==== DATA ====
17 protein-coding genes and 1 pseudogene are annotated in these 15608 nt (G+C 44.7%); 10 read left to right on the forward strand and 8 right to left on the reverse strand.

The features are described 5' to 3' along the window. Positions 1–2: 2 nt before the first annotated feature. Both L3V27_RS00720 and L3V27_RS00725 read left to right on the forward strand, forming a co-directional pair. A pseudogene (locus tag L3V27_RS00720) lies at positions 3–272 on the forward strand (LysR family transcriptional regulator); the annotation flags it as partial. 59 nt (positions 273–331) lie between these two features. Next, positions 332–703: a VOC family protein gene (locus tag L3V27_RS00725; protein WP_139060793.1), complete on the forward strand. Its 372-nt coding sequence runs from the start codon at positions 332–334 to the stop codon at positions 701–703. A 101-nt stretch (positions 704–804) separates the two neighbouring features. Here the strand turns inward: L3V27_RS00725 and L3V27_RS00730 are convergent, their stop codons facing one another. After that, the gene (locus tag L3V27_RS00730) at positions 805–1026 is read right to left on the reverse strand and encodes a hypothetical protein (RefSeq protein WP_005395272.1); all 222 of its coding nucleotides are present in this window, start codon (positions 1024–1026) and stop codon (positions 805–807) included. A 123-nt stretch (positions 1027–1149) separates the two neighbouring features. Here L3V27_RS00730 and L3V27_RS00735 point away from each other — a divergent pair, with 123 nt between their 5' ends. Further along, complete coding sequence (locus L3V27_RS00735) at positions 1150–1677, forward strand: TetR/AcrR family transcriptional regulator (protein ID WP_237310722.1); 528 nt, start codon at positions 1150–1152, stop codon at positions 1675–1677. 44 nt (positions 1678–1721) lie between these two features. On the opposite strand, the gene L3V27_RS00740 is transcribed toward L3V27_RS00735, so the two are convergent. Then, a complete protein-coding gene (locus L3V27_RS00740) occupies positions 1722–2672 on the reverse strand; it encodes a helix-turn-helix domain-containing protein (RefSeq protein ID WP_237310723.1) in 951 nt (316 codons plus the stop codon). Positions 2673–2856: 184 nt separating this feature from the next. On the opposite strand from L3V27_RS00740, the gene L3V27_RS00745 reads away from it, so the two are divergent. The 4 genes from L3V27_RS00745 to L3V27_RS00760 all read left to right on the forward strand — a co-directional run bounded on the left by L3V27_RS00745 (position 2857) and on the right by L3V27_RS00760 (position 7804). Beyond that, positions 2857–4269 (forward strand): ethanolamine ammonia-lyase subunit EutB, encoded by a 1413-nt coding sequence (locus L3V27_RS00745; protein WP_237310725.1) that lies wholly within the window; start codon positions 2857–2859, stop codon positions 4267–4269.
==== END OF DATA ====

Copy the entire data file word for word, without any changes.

17 protein-coding genes and 1 pseudogene are annotated in these 15608 nt (G+C 44.7%); 10 read left to right on the forward strand and 8 right to left on the reverse strand.

The features are described 5' to 3' along the window. Positions 1–2: 2 nt before the first annotated feature. Both L3V27_RS00720 and L3V27_RS00725 read left to right on the forward strand, forming a co-directional pair. A pseudogene (locus tag L3V27_RS00720) lies at positions 3–272 on the forward strand (LysR family transcriptional regulator); the annotation flags it as partial. 59 nt (positions 273–331) lie between these two features. Next, positions 332–703: a VOC family protein gene (locus tag L3V27_RS00725; protein WP_139060793.1), complete on the forward strand. Its 372-nt coding sequence runs from the start codon at positions 332–334 to the stop codon at positions 701–703. A 101-nt stretch (positions 704–804) separates the two neighbouring features. Here the strand turns inward: L3V27_RS00725 and L3V27_RS00730 are convergent, their stop codons facing one another. After that, the gene (locus tag L3V27_RS00730) at positions 805–1026 is read right to left on the reverse strand and encodes a hypothetical protein (RefSeq protein WP_005395272.1); all 222 of its coding nucleotides are present in this window, start codon (positions 1024–1026) and stop codon (positions 805–807) included. A 123-nt stretch (positions 1027–1149) separates the two neighbouring features. Here L3V27_RS00730 and L3V27_RS00735 point away from each other — a divergent pair, with 123 nt between their 5' ends. Further along, complete coding sequence (locus L3V27_RS00735) at positions 1150–1677, forward strand: TetR/AcrR family transcriptional regulator (protein ID WP_237310722.1); 528 nt, start codon at positions 1150–1152, stop codon at positions 1675–1677. 44 nt (positions 1678–1721) lie between these two features. On the opposite strand, the gene L3V27_RS00740 is transcribed toward L3V27_RS00735, so the two are convergent. Then, a complete protein-coding gene (locus L3V27_RS00740) occupies positions 1722–2672 on the reverse strand; it encodes a helix-turn-helix domain-containing protein (RefSeq protein ID WP_237310723.1) in 951 nt (316 codons plus the stop codon). Positions 2673–2856: 184 nt separating this feature from the next. On the opposite strand from L3V27_RS00740, the gene L3V27_RS00745 reads away from it, so the two are divergent. The 4 genes from L3V27_RS00745 to L3V27_RS00760 all read left to right on the forward strand — a co-directional run bounded on the left by L3V27_RS00745 (position 2857) and on the right by L3V27_RS00760 (position 7804). Beyond that, positions 2857–4269 (forward strand): ethanolamine ammonia-lyase subunit EutB, encoded by a 1413-nt coding sequence (locus L3V27_RS00745; protein WP_237310725.1) that lies wholly within the window; start codon positions 2857–2859, stop codon positions 4267–4269.